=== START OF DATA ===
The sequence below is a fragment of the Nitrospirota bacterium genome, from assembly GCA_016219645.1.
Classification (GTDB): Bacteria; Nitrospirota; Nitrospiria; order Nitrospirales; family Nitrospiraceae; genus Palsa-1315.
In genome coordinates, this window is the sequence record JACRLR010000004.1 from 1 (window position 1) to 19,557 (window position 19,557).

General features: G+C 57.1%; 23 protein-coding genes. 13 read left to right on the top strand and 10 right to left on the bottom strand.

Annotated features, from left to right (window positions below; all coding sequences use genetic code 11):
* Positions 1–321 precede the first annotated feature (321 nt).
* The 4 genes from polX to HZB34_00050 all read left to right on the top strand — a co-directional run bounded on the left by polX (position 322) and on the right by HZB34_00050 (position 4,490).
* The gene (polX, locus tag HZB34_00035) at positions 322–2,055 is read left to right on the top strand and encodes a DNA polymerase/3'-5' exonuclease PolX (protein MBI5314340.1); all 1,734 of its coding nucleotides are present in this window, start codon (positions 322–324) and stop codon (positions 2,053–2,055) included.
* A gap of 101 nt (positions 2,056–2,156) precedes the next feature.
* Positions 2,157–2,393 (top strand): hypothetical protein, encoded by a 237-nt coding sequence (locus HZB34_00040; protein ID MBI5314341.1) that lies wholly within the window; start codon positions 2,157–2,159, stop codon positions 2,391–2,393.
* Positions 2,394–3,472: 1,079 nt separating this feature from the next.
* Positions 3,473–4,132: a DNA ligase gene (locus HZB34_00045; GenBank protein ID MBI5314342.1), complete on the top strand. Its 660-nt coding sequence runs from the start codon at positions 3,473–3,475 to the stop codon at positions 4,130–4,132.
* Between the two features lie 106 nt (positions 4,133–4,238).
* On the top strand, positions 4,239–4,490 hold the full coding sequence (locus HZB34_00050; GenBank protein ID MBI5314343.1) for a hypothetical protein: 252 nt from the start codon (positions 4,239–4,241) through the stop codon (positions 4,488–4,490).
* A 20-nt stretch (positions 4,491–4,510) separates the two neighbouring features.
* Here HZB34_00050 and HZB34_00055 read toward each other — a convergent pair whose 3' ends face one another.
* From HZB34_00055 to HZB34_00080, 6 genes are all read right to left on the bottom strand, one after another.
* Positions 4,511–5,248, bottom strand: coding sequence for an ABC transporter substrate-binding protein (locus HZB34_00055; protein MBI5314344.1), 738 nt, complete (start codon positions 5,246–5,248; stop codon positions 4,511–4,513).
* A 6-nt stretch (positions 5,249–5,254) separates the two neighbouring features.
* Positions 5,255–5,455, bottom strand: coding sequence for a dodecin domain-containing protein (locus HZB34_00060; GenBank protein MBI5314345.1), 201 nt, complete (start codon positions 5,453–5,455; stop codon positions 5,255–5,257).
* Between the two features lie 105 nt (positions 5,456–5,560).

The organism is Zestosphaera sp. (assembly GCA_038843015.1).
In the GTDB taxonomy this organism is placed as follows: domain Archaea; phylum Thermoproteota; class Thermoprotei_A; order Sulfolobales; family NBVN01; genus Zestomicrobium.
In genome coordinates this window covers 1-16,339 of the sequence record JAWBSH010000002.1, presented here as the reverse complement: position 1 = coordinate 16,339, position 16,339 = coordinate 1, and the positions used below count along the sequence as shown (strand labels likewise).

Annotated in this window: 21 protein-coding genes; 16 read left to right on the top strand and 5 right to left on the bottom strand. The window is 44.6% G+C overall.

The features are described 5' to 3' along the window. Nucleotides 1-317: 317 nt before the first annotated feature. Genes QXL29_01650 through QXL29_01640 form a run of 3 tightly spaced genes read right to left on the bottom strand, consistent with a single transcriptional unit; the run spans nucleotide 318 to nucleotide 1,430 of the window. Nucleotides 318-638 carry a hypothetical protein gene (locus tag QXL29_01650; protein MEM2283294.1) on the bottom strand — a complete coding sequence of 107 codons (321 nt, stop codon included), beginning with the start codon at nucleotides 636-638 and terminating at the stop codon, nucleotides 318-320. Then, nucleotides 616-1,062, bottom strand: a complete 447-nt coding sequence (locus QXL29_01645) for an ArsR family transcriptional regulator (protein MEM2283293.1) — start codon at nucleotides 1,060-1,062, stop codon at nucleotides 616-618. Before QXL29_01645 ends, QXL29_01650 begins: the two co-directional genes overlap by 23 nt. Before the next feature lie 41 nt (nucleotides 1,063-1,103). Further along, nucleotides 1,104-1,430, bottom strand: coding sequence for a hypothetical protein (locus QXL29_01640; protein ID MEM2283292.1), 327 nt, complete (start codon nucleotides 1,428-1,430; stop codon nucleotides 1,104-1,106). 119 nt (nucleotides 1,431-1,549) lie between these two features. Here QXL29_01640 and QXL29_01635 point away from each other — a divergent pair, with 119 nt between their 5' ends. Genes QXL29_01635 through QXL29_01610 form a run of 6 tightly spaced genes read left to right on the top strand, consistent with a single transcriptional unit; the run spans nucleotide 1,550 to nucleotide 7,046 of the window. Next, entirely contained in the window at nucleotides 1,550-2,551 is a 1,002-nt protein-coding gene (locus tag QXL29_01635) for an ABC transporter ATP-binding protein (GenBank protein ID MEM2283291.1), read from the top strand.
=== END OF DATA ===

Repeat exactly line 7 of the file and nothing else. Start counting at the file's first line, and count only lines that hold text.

* The 4 genes from polX to HZB34_00050 all read left to right on the top strand — a co-directional run bounded on the left by polX (position 322) and on the right by HZB34_00050 (position 4,490).